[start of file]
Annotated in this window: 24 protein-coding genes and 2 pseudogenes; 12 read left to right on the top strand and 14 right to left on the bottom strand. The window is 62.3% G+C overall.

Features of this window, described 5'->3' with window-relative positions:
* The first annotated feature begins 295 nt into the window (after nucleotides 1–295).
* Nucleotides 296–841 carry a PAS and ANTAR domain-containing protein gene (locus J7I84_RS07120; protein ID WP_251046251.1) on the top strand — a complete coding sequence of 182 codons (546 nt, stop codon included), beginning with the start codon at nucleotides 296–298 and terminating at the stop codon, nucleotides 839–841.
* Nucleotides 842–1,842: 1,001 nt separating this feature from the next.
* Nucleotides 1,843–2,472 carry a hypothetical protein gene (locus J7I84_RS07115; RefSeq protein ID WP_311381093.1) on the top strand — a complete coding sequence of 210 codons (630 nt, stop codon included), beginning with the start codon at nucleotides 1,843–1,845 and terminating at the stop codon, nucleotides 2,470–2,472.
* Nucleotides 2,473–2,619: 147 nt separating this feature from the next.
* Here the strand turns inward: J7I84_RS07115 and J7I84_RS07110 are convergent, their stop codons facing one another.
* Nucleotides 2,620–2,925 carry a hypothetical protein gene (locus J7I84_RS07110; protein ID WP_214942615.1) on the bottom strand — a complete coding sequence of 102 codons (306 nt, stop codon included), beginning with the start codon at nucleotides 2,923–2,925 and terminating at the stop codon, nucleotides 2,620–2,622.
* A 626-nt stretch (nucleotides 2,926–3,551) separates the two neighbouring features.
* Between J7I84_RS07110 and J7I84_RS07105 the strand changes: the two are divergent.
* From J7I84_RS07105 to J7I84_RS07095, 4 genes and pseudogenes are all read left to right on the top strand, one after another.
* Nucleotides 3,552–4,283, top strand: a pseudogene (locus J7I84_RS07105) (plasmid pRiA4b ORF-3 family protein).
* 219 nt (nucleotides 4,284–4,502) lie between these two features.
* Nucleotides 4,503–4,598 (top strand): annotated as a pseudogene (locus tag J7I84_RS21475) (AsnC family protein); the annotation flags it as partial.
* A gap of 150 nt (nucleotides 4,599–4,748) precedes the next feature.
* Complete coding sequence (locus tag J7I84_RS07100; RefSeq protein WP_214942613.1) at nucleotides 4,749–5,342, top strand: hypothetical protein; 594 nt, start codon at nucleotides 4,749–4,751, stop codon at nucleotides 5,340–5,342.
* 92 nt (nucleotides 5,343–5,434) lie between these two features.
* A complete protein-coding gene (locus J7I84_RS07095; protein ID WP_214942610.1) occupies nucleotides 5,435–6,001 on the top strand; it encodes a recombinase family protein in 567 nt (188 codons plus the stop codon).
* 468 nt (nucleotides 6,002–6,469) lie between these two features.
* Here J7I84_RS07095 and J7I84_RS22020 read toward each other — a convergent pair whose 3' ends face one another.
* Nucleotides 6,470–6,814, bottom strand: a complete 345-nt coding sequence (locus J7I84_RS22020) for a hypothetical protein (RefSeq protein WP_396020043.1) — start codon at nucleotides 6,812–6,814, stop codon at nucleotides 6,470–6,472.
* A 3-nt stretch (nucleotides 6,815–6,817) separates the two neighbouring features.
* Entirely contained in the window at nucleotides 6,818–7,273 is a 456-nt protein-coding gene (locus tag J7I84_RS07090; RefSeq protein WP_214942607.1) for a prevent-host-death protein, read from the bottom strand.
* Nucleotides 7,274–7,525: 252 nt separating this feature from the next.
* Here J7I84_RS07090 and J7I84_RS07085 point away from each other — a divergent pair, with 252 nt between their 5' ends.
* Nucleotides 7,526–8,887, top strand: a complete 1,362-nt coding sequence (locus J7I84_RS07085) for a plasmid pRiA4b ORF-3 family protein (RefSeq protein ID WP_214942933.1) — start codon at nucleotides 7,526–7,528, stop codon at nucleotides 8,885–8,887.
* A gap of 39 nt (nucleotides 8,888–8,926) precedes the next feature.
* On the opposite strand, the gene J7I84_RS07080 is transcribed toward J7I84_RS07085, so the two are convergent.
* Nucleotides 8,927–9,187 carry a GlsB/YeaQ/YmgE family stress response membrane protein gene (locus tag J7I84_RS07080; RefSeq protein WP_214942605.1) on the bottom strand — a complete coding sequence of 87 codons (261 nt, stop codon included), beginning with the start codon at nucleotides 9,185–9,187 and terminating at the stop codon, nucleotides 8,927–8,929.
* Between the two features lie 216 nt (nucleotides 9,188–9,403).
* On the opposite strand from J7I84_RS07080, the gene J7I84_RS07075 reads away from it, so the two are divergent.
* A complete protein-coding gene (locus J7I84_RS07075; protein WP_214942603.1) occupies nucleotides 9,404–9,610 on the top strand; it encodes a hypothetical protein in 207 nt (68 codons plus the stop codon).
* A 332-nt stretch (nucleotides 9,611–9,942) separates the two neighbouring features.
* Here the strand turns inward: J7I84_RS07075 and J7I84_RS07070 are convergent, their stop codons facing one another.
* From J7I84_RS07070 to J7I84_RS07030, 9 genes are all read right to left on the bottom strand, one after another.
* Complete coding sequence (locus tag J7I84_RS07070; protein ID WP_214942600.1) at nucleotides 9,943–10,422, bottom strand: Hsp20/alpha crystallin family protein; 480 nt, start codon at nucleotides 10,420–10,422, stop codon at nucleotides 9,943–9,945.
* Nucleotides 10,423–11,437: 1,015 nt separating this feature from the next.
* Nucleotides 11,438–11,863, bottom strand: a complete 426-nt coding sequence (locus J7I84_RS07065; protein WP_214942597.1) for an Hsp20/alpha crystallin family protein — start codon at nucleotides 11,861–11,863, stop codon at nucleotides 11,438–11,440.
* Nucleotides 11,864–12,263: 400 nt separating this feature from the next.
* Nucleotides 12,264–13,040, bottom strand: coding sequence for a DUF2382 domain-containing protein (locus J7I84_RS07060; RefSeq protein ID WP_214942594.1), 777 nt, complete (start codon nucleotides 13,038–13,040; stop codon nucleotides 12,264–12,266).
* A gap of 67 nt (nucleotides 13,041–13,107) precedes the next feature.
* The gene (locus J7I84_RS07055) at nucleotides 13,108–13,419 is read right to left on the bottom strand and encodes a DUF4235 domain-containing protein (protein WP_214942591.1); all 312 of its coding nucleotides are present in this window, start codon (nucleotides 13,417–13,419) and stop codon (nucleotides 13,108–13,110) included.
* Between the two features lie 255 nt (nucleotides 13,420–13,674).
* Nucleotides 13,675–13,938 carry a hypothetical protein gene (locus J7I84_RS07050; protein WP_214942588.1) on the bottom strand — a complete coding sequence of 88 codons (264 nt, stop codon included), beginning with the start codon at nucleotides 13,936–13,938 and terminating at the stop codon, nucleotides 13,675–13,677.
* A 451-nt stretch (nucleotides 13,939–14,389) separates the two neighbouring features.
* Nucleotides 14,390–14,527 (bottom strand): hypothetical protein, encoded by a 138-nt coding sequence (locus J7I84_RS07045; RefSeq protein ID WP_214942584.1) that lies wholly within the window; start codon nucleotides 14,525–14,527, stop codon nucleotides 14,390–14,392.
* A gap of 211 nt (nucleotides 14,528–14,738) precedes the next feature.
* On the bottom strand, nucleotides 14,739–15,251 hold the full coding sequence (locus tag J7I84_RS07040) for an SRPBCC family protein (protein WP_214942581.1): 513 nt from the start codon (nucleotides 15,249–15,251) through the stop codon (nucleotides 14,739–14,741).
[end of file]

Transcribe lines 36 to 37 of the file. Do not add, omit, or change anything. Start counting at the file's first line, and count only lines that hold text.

* From J7I84_RS07070 to J7I84_RS07030, 9 genes are all read right to left on the bottom strand, one after another.
* Complete coding sequence (locus tag J7I84_RS07070; protein ID WP_214942600.1) at nucleotides 9,943–10,422, bottom strand: Hsp20/alpha crystallin family protein; 480 nt, start codon at nucleotides 10,420–10,422, stop codon at nucleotides 9,943–9,945.